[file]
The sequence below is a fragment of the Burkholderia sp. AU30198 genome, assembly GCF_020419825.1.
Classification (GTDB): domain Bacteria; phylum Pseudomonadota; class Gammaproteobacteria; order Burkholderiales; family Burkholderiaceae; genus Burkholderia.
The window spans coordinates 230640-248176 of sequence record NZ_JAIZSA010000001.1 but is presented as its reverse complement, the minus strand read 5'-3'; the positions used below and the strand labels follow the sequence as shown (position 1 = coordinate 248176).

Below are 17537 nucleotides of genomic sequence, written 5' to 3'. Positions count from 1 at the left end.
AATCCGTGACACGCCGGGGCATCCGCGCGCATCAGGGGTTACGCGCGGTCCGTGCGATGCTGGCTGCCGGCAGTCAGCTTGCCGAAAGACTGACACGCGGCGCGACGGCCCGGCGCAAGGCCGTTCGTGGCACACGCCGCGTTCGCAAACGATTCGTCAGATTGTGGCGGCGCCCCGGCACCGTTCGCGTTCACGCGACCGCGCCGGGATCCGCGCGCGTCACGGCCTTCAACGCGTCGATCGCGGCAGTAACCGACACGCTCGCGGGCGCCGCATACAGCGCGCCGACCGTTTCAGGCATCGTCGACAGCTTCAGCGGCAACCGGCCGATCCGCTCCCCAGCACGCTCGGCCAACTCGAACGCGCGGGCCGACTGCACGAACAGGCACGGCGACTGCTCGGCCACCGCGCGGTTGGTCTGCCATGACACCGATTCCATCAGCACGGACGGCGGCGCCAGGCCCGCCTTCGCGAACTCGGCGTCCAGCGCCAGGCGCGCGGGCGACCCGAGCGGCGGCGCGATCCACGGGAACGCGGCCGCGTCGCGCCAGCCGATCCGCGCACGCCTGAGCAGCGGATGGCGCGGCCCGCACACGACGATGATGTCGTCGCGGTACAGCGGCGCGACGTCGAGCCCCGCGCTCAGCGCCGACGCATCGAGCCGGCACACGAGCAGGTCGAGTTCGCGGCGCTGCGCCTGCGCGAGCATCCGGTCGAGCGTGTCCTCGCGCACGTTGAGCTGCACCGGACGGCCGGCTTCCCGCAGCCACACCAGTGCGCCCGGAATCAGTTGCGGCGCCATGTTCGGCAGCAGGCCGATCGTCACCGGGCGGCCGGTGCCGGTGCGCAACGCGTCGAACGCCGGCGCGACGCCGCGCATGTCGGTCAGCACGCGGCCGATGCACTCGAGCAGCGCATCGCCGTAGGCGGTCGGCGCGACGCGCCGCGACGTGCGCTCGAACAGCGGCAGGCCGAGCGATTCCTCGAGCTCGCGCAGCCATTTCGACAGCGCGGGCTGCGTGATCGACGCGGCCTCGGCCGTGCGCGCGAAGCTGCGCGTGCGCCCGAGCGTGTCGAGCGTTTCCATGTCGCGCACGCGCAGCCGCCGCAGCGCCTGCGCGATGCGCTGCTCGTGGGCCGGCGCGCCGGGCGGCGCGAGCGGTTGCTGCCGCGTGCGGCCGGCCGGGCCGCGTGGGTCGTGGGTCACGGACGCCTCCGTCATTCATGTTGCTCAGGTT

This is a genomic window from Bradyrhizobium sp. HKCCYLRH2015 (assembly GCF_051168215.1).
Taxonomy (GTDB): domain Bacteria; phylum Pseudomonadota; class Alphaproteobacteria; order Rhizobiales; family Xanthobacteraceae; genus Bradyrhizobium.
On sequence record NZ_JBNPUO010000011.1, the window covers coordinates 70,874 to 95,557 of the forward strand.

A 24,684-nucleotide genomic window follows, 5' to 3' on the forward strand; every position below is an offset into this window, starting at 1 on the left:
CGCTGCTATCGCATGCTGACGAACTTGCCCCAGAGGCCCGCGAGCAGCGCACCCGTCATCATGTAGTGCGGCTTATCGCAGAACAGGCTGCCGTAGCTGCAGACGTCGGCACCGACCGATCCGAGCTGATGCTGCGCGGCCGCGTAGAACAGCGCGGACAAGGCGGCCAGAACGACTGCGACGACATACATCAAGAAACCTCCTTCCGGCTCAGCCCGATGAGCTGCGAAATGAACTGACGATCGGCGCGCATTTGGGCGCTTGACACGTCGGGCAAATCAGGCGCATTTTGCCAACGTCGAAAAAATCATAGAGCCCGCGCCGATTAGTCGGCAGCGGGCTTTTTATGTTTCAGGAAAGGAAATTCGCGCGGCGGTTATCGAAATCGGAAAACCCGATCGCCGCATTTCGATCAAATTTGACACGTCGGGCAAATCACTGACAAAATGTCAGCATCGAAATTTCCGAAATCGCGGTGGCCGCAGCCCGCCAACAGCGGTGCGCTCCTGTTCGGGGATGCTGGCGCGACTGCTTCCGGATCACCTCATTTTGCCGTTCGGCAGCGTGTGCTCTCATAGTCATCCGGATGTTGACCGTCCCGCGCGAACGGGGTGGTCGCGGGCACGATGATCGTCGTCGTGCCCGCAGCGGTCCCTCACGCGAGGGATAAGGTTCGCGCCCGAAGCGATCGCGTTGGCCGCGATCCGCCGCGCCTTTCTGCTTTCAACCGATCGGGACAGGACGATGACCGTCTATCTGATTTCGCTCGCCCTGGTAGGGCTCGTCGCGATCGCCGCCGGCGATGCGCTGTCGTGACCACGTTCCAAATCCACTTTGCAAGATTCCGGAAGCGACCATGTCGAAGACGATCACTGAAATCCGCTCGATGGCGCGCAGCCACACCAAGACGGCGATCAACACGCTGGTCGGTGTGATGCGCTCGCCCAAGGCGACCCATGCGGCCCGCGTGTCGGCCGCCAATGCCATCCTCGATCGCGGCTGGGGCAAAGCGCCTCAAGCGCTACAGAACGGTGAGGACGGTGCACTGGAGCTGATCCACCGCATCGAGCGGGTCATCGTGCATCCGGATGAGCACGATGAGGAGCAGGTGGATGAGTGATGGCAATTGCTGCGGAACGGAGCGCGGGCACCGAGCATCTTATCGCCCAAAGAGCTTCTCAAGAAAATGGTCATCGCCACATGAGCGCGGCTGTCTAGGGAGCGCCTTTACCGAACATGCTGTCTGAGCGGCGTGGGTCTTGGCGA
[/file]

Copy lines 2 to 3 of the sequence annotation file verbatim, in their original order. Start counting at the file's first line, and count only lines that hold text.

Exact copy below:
Classification (GTDB): domain Bacteria; phylum Pseudomonadota; class Gammaproteobacteria; order Burkholderiales; family Burkholderiaceae; genus Burkholderia.
The window spans coordinates 230640-248176 of sequence record NZ_JAIZSA010000001.1 but is presented as its reverse complement, the minus strand read 5'-3'; the positions used below and the strand labels follow the sequence as shown (position 1 = coordinate 248176).